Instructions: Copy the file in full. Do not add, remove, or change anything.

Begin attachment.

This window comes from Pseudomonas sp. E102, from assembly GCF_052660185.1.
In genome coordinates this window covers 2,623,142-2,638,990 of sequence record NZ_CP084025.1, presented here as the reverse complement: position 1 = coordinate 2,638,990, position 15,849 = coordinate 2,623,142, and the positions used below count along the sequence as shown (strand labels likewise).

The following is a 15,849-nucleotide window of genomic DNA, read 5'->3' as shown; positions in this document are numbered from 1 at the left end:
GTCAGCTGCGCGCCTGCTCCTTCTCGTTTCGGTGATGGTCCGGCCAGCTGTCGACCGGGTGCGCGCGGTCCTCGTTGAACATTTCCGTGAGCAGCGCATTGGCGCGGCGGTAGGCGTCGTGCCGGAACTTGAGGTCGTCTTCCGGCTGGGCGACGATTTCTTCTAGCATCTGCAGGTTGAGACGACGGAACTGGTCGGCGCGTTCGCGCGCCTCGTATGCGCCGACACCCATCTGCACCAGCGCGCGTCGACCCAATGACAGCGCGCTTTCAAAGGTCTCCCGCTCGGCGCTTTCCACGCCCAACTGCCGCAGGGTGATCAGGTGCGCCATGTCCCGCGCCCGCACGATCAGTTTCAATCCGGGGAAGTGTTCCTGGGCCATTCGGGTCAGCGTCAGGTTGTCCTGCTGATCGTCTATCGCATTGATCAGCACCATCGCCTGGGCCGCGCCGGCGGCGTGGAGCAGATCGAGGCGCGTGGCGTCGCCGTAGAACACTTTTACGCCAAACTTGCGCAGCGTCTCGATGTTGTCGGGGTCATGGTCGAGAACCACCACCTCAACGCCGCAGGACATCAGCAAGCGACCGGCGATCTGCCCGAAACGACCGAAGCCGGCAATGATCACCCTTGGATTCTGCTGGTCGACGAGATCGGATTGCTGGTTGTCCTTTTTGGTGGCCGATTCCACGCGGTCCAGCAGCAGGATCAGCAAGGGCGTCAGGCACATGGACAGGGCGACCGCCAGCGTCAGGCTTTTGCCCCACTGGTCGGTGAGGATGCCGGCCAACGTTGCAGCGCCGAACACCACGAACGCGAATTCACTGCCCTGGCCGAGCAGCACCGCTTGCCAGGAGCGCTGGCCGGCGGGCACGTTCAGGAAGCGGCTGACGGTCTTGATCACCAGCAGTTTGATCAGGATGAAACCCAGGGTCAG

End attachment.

This window comes from Pseudomonas sp. E102, from assembly GCF_052660185.1.
In genome coordinates this window covers 2,623,142-2,638,990 of sequence record NZ_CP084025.1, presented here as the reverse complement: position 1 = coordinate 2,638,990, position 15,849 = coordinate 2,623,142, and the positions used below count along the sequence as shown (strand labels likewise).

The following is a 15,849-nucleotide window of genomic DNA, read 5'->3' as shown; positions in this document are numbered from 1 at the left end:
GTCAGCTGCGCGCCTGCTCCTTCTCGTTTCGGTGATGGTCCGGCCAGCTGTCGACCGGGTGCGCGCGGTCCTCGTTGAACATTTCCGTGAGCAGCGCATTGGCGCGGCGGTAGGCGTCGTGCCGGAACTTGAGGTCGTCTTCCGGCTGGGCGACGATTTCTTCTAGCATCTGCAGGTTGAGACGACGGAACTGGTCGGCGCGTTCGCGCGCCTCGTATGCGCCGACACCCATCTGCACCAGCGCGCGTCGACCCAATGACAGCGCGCTTTCAAAGGTCTCCCGCTCGGCGCTTTCCACGCCCAACTGCCGCAGGGTGATCAGGTGCGCCATGTCCCGCGCCCGCACGATCAGTTTCAATCCGGGGAAGTGTTCCTGGGCCATTCGGGTCAGCGTCAGGTTGTCCTGCTGATCGTCTATCGCATTGATCAGCACCATCGCCTGGGCCGCGCCGGCGGCGTGGAGCAGATCGAGGCGCGTGGCGTCGCCGTAGAACACTTTTACGCCAAACTTGCGCAGCGTCTCGATGTTGTCGGGGTCATGGTCGAGAACCACCACCTCAACGCCGCAGGACATCAGCAAGCGACCGGCGATCTGCCCGAAACGACCGAAGCCGGCAATGATCACCCTTGGATTCTGCTGGTCGACGAGATCGGATTGCTGGTTGTCCTTTTTGGTGGCCGATTCCACGCGGTCCAGCAGCAGGATCAGCAAGGGCGTCAGGCACATGGACAGGGCGACCGCCAGCGTCAGGCTTTTGCCCCACTGGTCGGTGAGGATGCCGGCCAACGTTGCAGCGCCGAACACCACGAACGCGAATTCACTGCCCTGGCCGAGCAGCACCGCTTGCCAGGAGCGCTGGCCGGCGGGCACGTTCAGGAAGCGGCTGACGGTCTTGATCACCAGCAGTTTGATCAGGATGAAACCCAGGGTCAG